where C A is the concentration of the target gas, t is time, D k is Knudsen diffusion coefficient, x is distance (depth) from the top surface of the sensing layer, and k is rate constant. This means that the concentration of the oxygen in the film should decrease due to the surface reaction. D k can be expressed as a function of C A . Liu et al. [44] in a theoretical approach tested different gas concentrations and found an expression to response time (t res = 0.85 L 2/D). In these works, it was concluded that response time is dominated by sensor thickness (L) and diffusion coefficients (D); the last one depends on the gas concentration. The response times for 100 and 200 ppm are very closed and could follow this relation. However, as the difference is small, it could be attributed to experimental error. However, a different behavior was noticed. From Fig. 7a, an absence of the steady state was observed; the opposite occurs for Fig. 7b. For the two gas concentrations tested (100 and 200 ppm), when CO gas was pumped out, Δ|Z| recovered its initial value. This behavior was described by Wolkenstein in [45]. A general description could be as follows: at the beginning of the process, there are not enough molecules of CO available to react with the surface oxygen adsorption sites. This changes after some seconds, when the CO molecules get adsorbed. Figure 7a shows in a graphical manner the described behavior. After that initial stage, the steady state is observed. In contrast, when CO concentration increases, more molecules react with oxygen vacancies. This is illustrated in Fig. 7b. This allows to observe the steady state when 200 ppm of CO was supplied and then a higher response is obtained. In both cases, the desorption is completely irreversible, which indicates that R returns to the original value. With this, neutral and charged particles are removed from the surface during desorption. Even more, this value was constant after several cycles which indicate a long-term stability.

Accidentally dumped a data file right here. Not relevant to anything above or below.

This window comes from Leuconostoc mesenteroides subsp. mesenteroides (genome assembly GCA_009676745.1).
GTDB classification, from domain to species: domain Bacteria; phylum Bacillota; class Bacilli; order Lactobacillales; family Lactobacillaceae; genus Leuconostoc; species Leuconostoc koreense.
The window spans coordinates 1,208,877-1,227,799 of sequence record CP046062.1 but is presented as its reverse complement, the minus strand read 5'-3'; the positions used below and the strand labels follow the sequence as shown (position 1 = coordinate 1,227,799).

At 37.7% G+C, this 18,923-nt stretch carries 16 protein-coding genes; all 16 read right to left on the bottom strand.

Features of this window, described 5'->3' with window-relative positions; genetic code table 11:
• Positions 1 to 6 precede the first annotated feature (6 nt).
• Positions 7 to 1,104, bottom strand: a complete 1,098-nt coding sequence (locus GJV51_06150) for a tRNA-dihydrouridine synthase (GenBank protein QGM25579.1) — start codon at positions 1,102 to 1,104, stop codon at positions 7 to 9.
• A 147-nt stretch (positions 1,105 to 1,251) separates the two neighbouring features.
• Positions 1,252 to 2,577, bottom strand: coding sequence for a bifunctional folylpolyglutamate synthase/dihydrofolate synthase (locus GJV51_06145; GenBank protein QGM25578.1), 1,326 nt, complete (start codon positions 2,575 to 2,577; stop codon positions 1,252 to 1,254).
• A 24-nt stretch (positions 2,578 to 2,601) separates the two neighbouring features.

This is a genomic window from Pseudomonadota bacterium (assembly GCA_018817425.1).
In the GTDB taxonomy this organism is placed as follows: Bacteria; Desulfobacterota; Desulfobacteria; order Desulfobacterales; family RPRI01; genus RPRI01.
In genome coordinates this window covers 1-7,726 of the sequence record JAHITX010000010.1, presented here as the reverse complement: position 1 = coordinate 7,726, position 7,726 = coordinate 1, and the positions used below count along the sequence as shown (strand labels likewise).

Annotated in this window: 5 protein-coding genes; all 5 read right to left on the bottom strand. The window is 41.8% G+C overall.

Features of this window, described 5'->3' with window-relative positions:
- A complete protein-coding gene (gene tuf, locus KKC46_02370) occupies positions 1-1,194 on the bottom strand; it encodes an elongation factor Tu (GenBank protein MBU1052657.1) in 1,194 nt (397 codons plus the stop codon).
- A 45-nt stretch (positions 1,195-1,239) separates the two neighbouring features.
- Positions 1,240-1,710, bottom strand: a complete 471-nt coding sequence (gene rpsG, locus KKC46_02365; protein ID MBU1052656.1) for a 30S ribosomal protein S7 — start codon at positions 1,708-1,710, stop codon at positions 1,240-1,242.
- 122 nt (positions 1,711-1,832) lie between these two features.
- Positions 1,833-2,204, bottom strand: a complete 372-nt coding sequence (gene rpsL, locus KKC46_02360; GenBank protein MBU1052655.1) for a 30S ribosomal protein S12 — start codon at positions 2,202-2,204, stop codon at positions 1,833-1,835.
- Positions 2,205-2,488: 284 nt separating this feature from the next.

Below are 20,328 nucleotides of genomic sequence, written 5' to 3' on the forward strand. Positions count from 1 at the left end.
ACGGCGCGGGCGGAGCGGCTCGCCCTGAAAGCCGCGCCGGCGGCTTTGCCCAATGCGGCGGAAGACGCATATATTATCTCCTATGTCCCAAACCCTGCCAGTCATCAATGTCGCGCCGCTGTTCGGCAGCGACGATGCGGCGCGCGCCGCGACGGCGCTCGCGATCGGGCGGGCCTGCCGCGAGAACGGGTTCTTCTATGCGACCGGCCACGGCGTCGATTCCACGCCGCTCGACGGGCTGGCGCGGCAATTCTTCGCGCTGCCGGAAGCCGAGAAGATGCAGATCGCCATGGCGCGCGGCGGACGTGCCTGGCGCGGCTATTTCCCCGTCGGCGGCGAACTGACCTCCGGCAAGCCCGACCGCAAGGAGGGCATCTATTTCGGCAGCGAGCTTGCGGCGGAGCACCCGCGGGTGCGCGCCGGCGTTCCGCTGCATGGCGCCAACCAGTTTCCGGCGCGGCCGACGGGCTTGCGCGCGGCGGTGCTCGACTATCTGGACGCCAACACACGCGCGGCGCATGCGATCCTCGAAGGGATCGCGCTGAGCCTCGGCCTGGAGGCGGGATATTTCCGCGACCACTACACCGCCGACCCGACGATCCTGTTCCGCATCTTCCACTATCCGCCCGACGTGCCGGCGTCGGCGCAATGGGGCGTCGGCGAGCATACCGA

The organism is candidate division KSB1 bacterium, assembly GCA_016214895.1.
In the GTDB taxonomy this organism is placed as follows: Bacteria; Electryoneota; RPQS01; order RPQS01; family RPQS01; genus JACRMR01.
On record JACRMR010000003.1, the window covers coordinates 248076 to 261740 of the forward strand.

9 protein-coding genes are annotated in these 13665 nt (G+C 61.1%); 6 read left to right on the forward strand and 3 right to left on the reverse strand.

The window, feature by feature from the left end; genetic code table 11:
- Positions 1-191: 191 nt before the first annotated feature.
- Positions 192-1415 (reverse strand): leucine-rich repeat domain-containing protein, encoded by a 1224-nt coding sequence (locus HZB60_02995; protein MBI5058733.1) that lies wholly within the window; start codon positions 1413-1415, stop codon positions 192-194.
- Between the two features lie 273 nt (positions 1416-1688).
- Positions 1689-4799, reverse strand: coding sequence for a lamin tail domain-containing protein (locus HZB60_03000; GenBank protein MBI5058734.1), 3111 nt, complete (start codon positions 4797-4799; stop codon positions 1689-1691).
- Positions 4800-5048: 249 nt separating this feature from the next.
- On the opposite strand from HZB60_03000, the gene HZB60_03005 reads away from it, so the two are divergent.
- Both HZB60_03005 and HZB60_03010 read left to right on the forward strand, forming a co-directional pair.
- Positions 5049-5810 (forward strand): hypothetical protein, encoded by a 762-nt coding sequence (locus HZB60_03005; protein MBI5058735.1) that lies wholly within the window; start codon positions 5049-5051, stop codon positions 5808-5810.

To study the frequency effect over the sensor device response, the samples were tested at 1 and 100 kHz; the results are shown in Fig. 8a, b, respectively. For these measurements, an operating temperature of 225 °C, a concentration of 200 ppm of CO gas, and a time of 10 min of exposition to this gas were used. From Fig. 8a, it is observed that after several cycles, the average value of Δ|Z| = 43 MΩ and the t res = 12 s which reveals the steady state. When 100 kHz is applied, Δ|Z| was estimated in 0.17 MΩ with a t res = 13 s. As it is possible to notice from Fig. 8, the average response of the sensor decreases about two orders of magnitude when 100 kHz was applied. This can be understood as a low-pass filter [46], and the frequency response function can be expressed as: